Look at our Budget planner to try and bring down your existing debt.

    Payday loans

    Any payday loan you’ve had since 2011 will be listed on your file, even if you’ve paid it off on time. It is still counted against you as lenders may think you won’t be able to cope with the financial responsibility of having a mortgage.

    Administration errors

    Lenders aren’t perfect. Many of them put the details from your application into a computer so you may have failed because of a mistake. Ask for an interview to discuss your application.

    Not earning enough

    You can ask for a smaller mortgage, or see if you qualify for shared ownership or one of the home buying schemes for people on lower wages. Use our Mortgage affordability calculator to see what you can afford to borrow.

    Not matching the lender’s profile

    Some lenders prefer to lend to a specific demographic. An independent mortgage adviser has experience of the market and a better idea of the type of borrower that lenders want. Read more on Choosing the right mortgage .

    Small deposit

    See our ideas on saving for a deposit. There are also several schemes available to buyers with only a 5% deposit.

    Other reasons you can have difficulties

    Did you know?

    Three out of four borrowers are accepted for a mortgage (Source: Intermediary Mortgage Lenders Association)

    If you’re self-employed or a contract worker

    You have to prove you have a steady income by showing tax statements and business accounts for at least the last two to three years. You might also have to prove you have work secured for the future – but that is a decision that will vary from lender to lender.

    If you’ve lived in the UK for less than three years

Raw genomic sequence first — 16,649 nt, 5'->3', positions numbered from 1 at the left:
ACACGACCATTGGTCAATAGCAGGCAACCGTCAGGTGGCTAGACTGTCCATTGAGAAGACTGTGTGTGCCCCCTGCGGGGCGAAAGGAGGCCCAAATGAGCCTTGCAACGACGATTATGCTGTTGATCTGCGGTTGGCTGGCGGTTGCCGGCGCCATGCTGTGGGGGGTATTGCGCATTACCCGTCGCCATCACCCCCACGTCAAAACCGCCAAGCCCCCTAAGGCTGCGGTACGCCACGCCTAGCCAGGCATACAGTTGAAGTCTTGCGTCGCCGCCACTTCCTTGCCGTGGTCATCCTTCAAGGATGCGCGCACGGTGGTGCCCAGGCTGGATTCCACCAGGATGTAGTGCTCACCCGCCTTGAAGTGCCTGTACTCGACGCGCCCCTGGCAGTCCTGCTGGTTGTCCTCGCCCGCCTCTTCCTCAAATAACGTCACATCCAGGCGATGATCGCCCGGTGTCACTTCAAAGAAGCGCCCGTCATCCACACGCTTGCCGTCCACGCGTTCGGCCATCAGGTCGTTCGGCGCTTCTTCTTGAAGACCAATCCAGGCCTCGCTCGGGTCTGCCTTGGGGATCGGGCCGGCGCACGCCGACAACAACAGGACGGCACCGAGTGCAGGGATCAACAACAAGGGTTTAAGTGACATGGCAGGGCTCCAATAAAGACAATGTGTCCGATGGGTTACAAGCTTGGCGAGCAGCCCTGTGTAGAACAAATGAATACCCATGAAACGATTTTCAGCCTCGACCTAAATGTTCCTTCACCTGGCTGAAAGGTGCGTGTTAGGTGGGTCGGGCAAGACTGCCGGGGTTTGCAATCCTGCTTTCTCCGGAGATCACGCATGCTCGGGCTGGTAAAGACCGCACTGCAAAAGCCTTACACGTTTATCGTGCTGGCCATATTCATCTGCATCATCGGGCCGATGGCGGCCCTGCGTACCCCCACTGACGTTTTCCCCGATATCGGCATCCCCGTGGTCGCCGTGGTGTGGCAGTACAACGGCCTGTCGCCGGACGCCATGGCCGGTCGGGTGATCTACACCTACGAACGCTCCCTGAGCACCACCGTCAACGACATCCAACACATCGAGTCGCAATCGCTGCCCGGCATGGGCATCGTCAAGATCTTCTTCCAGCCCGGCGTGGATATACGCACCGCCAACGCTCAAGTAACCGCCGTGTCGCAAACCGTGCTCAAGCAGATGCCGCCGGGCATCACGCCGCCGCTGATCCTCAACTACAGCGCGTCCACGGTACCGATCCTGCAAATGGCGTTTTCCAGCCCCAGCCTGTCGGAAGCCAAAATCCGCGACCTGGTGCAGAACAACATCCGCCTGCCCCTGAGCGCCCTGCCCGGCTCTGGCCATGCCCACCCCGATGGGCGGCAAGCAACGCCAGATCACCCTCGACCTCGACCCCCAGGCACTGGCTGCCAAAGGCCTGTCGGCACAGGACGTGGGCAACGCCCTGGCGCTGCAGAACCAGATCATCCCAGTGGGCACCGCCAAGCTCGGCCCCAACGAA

Most lenders are unwilling to lend to new arrivals, but not all. You’ll need to show your employment contract and a visa, which proves you have permission to live and work in the UK.

    Where to go for help

    A professional mortgage broker or independent financial adviser who specialises in mortgages will have regular dealings with a wide selection of lenders. They will be aware of what different lenders require before offering a mortgage, and will speak to the lender on your behalf. Read our guide on Choosing the right mortgage .

    Your next step

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  • Money Rates – Markets Data Center #mortgage #help #programs

    #prime interest rate today


    Notes on data:
    U.S. prime rate is effective December 17, 2015. Discount rate is effective December 17, 2015. U.S. prime rate is the base rate on corporate loans posted by at least 70% of the 10 largest U.S. banks; Other prime rates aren’t directly comparable; lending practices vary widely by location; Discount rate is the charge on loans to depository institutions by the New York Federal Reserve Banks; Federal-funds rate is on reserves traded among commercial banks for overnight use in amounts of $1 million or more; Call money rate is the charge on loans to brokers on stock-exchange collateral; Commercial Paper (AA financial) is from the Federal Reserve and is presented with a one-day lag. DTCC GCF Repo Index is Depository Trust & Clearing Corp.’s weighted average for overnight trades in applicable CUSIPs. Value traded is in billions of U.S. dollars. Futures on the DTCC GCF Repo Index are traded on NYSE Liffe US.

    Source: Federal Reserve; Bureau of Labor Statistics; DTCC; SIX Financial Information; General Electric Capital Corp.; Tullett Prebon Information, Ltd.

    Thursday, September 08, 2016

    Source: Freddie Mac